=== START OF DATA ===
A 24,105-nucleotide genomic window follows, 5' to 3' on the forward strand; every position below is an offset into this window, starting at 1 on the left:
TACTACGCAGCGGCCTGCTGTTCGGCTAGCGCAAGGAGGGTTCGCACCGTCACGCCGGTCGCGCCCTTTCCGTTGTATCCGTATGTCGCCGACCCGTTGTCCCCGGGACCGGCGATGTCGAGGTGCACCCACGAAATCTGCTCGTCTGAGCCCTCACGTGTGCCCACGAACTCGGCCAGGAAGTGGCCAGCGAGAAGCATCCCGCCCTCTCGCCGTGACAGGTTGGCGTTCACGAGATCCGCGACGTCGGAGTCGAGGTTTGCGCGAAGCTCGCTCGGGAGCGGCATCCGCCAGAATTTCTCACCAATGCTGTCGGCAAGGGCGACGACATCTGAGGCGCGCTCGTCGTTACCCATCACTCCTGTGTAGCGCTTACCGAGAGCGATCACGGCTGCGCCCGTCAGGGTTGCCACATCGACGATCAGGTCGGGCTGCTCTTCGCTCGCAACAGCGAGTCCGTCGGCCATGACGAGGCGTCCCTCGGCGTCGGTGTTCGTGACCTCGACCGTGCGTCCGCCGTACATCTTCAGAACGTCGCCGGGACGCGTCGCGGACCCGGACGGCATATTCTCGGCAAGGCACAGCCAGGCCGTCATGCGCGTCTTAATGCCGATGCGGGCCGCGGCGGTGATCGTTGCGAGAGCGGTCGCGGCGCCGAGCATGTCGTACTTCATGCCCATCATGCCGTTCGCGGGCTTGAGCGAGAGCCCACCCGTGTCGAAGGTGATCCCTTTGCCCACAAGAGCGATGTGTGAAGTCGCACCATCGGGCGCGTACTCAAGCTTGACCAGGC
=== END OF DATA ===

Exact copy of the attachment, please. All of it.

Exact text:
A 24,105-nucleotide genomic window follows, 5' to 3' on the forward strand; every position below is an offset into this window, starting at 1 on the left:
TACTACGCAGCGGCCTGCTGTTCGGCTAGCGCAAGGAGGGTTCGCACCGTCACGCCGGTCGCGCCCTTTCCGTTGTATCCGTATGTCGCCGACCCGTTGTCCCCGGGACCGGCGATGTCGAGGTGCACCCACGAAATCTGCTCGTCTGAGCCCTCACGTGTGCCCACGAACTCGGCCAGGAAGTGGCCAGCGAGAAGCATCCCGCCCTCTCGCCGTGACAGGTTGGCGTTCACGAGATCCGCGACGTCGGAGTCGAGGTTTGCGCGAAGCTCGCTCGGGAGCGGCATCCGCCAGAATTTCTCACCAATGCTGTCGGCAAGGGCGACGACATCTGAGGCGCGCTCGTCGTTACCCATCACTCCTGTGTAGCGCTTACCGAGAGCGATCACGGCTGCGCCCGTCAGGGTTGCCACATCGACGATCAGGTCGGGCTGCTCTTCGCTCGCAACAGCGAGTCCGTCGGCCATGACGAGGCGTCCCTCGGCGTCGGTGTTCGTGACCTCGACCGTGCGTCCGCCGTACATCTTCAGAACGTCGCCGGGACGCGTCGCGGACCCGGACGGCATATTCTCGGCAAGGCACAGCCAGGCCGTCATGCGCGTCTTAATGCCGATGCGGGCCGCGGCGGTGATCGTTGCGAGAGCGGTCGCGGCGCCGAGCATGTCGTACTTCATGCCCATCATGCCGTTCGCGGGCTTGAGCGAGAGCCCACCCGTGTCGAAGGTGATCCCTTTGCCCACAAGAGCGATGTGTGAAGTCGCACCATCGGGCGCGTACTCAAGCTTGACCAGGC